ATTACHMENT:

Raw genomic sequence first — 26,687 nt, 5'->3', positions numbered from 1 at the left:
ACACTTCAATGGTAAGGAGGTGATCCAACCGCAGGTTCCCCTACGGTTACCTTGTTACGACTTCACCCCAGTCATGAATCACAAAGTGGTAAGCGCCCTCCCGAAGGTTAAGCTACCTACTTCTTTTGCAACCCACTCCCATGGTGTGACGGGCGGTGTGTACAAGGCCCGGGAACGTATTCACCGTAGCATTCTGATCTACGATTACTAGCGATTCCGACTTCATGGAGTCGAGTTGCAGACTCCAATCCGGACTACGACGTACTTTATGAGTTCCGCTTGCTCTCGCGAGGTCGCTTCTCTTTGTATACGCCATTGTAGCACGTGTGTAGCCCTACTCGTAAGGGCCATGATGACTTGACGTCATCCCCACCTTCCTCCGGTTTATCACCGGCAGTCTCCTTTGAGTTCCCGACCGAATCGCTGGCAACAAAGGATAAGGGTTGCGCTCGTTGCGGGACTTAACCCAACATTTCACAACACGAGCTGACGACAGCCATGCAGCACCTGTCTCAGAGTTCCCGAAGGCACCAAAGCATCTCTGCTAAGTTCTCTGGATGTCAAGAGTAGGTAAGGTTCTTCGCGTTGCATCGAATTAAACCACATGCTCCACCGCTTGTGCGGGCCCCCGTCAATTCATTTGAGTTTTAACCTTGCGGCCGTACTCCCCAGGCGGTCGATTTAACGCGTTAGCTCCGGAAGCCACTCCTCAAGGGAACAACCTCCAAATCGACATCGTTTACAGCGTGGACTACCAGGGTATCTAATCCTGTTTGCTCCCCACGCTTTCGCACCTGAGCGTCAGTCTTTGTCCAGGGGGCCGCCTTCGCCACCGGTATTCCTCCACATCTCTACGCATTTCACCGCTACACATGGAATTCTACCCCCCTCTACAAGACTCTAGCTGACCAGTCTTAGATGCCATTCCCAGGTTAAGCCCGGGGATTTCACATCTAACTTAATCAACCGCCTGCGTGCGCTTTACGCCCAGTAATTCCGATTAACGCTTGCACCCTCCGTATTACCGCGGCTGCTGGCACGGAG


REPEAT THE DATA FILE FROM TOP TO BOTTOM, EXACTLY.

Raw genomic sequence first — 26,687 nt, 5'->3', positions numbered from 1 at the left:
ACACTTCAATGGTAAGGAGGTGATCCAACCGCAGGTTCCCCTACGGTTACCTTGTTACGACTTCACCCCAGTCATGAATCACAAAGTGGTAAGCGCCCTCCCGAAGGTTAAGCTACCTACTTCTTTTGCAACCCACTCCCATGGTGTGACGGGCGGTGTGTACAAGGCCCGGGAACGTATTCACCGTAGCATTCTGATCTACGATTACTAGCGATTCCGACTTCATGGAGTCGAGTTGCAGACTCCAATCCGGACTACGACGTACTTTATGAGTTCCGCTTGCTCTCGCGAGGTCGCTTCTCTTTGTATACGCCATTGTAGCACGTGTGTAGCCCTACTCGTAAGGGCCATGATGACTTGACGTCATCCCCACCTTCCTCCGGTTTATCACCGGCAGTCTCCTTTGAGTTCCCGACCGAATCGCTGGCAACAAAGGATAAGGGTTGCGCTCGTTGCGGGACTTAACCCAACATTTCACAACACGAGCTGACGACAGCCATGCAGCACCTGTCTCAGAGTTCCCGAAGGCACCAAAGCATCTCTGCTAAGTTCTCTGGATGTCAAGAGTAGGTAAGGTTCTTCGCGTTGCATCGAATTAAACCACATGCTCCACCGCTTGTGCGGGCCCCCGTCAATTCATTTGAGTTTTAACCTTGCGGCCGTACTCCCCAGGCGGTCGATTTAACGCGTTAGCTCCGGAAGCCACTCCTCAAGGGAACAACCTCCAAATCGACATCGTTTACAGCGTGGACTACCAGGGTATCTAATCCTGTTTGCTCCCCACGCTTTCGCACCTGAGCGTCAGTCTTTGTCCAGGGGGCCGCCTTCGCCACCGGTATTCCTCCACATCTCTACGCATTTCACCGCTACACATGGAATTCTACCCCCCTCTACAAGACTCTAGCTGACCAGTCTTAGATGCCATTCCCAGGTTAAGCCCGGGGATTTCACATCTAACTTAATCAACCGCCTGCGTGCGCTTTACGCCCAGTAATTCCGATTAACGCTTGCACCCTCCGTATTACCGCGGCTGCTGGCACGGAG